Cultural Lag

Robert Oppenheimer, pictured above, was a brilliant scientist with a specialization in nuclear reactions. He led the team that developed the first atomic bomb for use by the US military in WWII. More than 75 years have passed since Oppenheimer’s work killed something like 400,000 people, and people are still arguing whether what transpired on the ground in Hiroshima and Nagasaki was a necessary part of ending the war or a gross abuse of power on a scale that humanity simply didn’t possess up to that point.

Oppenheimer came to see that he’d participated in a grave evil, that his work had been used for a purpose well beyond his moral comfort, that he’d been blinded by his passion for the science and his naive belief in the goodness of other people. He spent the following decades putting himself in political peril (including having his security clearance revoked) as an advocate against nuclear proliferation.

As one of the smartest guys in any room, you might have thought Oppenheimer could see where his research was headed, but he didn’t.

This is a classic and dramatic cultural lag, the delay between new technology being introduced and the prevailing culture developing a mature ethical attitude towards it. In this gap, all sorts of problems become evident. As a bike guy, I’d argue that we are still living in the cultural lag between the invention of the internal combustion engine and a well-developed sense of its proper application. Global warming would be one of the consequences of our short-sightedness on that one.

As an example in the cycling world, there is carbon fiber. Once we learned that it could be lighter and stiffer than the metals we’d been using, we stopped thinking too much about its toxic manufacturing process or where it would end up if it broke or we were done with it. I don’t think there are too many carbon TT bike frames in the great Pacific trash gyre, but it’s true that disposing of carbon fiber is more nettlesome than the oxidization processes that liquidate old metal frames and components.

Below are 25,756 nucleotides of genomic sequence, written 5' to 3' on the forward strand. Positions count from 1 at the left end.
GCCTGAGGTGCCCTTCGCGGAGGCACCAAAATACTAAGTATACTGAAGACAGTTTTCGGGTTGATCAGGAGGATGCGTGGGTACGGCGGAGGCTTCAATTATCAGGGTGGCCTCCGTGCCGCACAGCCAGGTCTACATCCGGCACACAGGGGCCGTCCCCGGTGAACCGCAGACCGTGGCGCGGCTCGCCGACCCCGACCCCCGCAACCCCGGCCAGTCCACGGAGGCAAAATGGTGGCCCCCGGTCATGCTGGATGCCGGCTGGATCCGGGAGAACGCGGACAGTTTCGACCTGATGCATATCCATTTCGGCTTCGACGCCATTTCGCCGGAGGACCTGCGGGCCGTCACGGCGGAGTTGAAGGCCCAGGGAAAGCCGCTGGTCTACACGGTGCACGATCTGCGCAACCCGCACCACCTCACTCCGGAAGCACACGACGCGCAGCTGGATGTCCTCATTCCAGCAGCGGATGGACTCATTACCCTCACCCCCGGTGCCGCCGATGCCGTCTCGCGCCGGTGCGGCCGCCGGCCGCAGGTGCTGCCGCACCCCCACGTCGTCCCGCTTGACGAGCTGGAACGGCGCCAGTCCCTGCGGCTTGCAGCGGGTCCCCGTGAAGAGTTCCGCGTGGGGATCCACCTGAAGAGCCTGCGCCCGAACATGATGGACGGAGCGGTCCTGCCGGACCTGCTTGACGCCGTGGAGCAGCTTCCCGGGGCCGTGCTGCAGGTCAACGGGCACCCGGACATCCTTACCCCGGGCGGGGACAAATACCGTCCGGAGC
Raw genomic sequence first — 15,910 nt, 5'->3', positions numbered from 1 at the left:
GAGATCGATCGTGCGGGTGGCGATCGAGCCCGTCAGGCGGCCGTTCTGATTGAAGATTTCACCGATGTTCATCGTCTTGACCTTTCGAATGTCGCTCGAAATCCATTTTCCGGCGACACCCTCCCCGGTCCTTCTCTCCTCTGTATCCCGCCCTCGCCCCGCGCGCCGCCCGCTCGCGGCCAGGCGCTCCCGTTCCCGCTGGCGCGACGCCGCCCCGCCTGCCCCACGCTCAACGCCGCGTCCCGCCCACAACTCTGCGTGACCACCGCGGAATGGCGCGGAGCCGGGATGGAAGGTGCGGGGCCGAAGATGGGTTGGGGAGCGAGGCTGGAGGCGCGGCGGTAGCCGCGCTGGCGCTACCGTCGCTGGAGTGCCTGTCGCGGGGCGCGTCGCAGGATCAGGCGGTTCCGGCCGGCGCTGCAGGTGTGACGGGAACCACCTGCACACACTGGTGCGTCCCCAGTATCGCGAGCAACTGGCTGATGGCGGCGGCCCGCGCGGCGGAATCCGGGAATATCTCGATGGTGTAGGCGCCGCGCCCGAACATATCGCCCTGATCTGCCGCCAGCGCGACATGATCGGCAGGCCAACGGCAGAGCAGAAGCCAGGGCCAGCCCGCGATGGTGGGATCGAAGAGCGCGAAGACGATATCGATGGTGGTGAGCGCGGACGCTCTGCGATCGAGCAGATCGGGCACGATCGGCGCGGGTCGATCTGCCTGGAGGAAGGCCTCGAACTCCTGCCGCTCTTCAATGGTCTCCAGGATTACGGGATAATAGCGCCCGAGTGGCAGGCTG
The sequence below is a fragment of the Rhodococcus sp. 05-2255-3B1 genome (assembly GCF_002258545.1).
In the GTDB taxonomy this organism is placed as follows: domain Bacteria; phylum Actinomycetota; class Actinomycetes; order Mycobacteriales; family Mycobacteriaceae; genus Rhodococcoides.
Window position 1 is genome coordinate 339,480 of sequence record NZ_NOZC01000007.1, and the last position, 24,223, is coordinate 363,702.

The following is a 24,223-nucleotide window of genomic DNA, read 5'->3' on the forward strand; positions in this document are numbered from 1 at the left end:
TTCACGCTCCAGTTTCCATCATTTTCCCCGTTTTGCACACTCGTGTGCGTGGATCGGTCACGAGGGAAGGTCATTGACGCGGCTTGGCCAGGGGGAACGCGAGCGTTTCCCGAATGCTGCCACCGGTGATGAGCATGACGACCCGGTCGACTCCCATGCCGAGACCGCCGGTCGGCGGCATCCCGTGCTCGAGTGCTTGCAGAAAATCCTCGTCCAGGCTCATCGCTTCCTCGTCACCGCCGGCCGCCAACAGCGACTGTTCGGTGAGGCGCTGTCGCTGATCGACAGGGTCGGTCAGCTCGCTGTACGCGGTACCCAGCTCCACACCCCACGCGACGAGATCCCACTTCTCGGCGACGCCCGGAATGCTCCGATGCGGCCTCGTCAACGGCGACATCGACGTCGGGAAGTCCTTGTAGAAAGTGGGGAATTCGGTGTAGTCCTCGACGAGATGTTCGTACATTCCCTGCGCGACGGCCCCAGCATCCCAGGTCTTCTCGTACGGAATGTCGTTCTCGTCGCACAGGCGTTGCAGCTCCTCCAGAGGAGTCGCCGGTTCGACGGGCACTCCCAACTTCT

This is not me throwing stones. I own plenty of carbon fiber. I own an eBike.

eBikes are also currently proliferating inside a cultural lag. Where should eBikes be ridden? What is the right top-speed for an eBike in rush hour traffic? In congested urban areas? What trails should eMTBs have access to? What infrastructure is necessary to support eBike safety over and above the structure currently in progress for pedal-only bikes?

What we know is that eBikes are a faster, easier way to get around than their non-motorized siblings. Once batteries reached a certain capacity at a certain size, we unleashed the hounds, leaving all the questions in that last paragraph to be sorted later and ad hoc. We know, from <ahem> previous mistakes that this is not the way to go about things, but there are two particular glitches in the human psyche that doom us to repeat ourselves ad nauseam. The first is a preternatural prejudice towards reaping rewards in the present as evidenced by the Stanford Marshmallow Test. The second is an inability to foster collective responsibility in any scenario where benefits accrue to some powerful subgroup.

If all this sounds doom-and-gloom, I’m sorry, but I have some good news. As cyclists we live ahead of this curve. We are already in the breakaway, if you will, and we can make smarter choices, set better examples, and reduce the lag that will certainly arrive when a million cheaply made eBike batteries head for landfills or fights begin to erupt over trail access for motorized riders. The answers to these questions are seldom easy to find, but if we’re thinking about them now, we reduce the time it takes to find the right path forward.

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